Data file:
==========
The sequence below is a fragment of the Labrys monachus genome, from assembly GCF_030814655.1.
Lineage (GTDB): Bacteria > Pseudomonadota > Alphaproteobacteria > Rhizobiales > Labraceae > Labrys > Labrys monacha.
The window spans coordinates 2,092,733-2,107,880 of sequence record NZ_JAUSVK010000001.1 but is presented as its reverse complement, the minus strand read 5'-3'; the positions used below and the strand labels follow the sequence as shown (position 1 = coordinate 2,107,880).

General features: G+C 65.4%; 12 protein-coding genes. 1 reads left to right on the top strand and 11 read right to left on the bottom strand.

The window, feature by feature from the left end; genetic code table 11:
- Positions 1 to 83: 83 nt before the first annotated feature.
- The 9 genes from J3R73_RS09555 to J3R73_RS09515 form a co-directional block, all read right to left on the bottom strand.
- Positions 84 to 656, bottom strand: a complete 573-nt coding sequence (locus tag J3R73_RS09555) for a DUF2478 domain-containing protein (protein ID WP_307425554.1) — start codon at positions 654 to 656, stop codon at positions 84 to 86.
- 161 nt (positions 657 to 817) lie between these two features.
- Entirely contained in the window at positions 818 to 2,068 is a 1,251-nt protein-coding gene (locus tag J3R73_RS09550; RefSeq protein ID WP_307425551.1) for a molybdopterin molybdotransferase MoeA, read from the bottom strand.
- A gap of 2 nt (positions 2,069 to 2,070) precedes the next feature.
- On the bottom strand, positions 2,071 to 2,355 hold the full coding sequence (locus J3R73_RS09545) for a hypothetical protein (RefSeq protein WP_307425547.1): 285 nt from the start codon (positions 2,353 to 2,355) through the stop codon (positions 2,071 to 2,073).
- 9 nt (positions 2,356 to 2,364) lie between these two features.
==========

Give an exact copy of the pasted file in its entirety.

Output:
The sequence below is a fragment of the Labrys monachus genome, from assembly GCF_030814655.1.
Lineage (GTDB): Bacteria > Pseudomonadota > Alphaproteobacteria > Rhizobiales > Labraceae > Labrys > Labrys monacha.
The window spans coordinates 2,092,733-2,107,880 of sequence record NZ_JAUSVK010000001.1 but is presented as its reverse complement, the minus strand read 5'-3'; the positions used below and the strand labels follow the sequence as shown (position 1 = coordinate 2,107,880).

General features: G+C 65.4%; 12 protein-coding genes. 1 reads left to right on the top strand and 11 read right to left on the bottom strand.

The window, feature by feature from the left end; genetic code table 11:
- Positions 1 to 83: 83 nt before the first annotated feature.
- The 9 genes from J3R73_RS09555 to J3R73_RS09515 form a co-directional block, all read right to left on the bottom strand.
- Positions 84 to 656, bottom strand: a complete 573-nt coding sequence (locus tag J3R73_RS09555) for a DUF2478 domain-containing protein (protein ID WP_307425554.1) — start codon at positions 654 to 656, stop codon at positions 84 to 86.
- 161 nt (positions 657 to 817) lie between these two features.
- Entirely contained in the window at positions 818 to 2,068 is a 1,251-nt protein-coding gene (locus tag J3R73_RS09550; RefSeq protein ID WP_307425551.1) for a molybdopterin molybdotransferase MoeA, read from the bottom strand.
- A gap of 2 nt (positions 2,069 to 2,070) precedes the next feature.
- On the bottom strand, positions 2,071 to 2,355 hold the full coding sequence (locus J3R73_RS09545) for a hypothetical protein (RefSeq protein WP_307425547.1): 285 nt from the start codon (positions 2,353 to 2,355) through the stop codon (positions 2,071 to 2,073).
- 9 nt (positions 2,356 to 2,364) lie between these two features.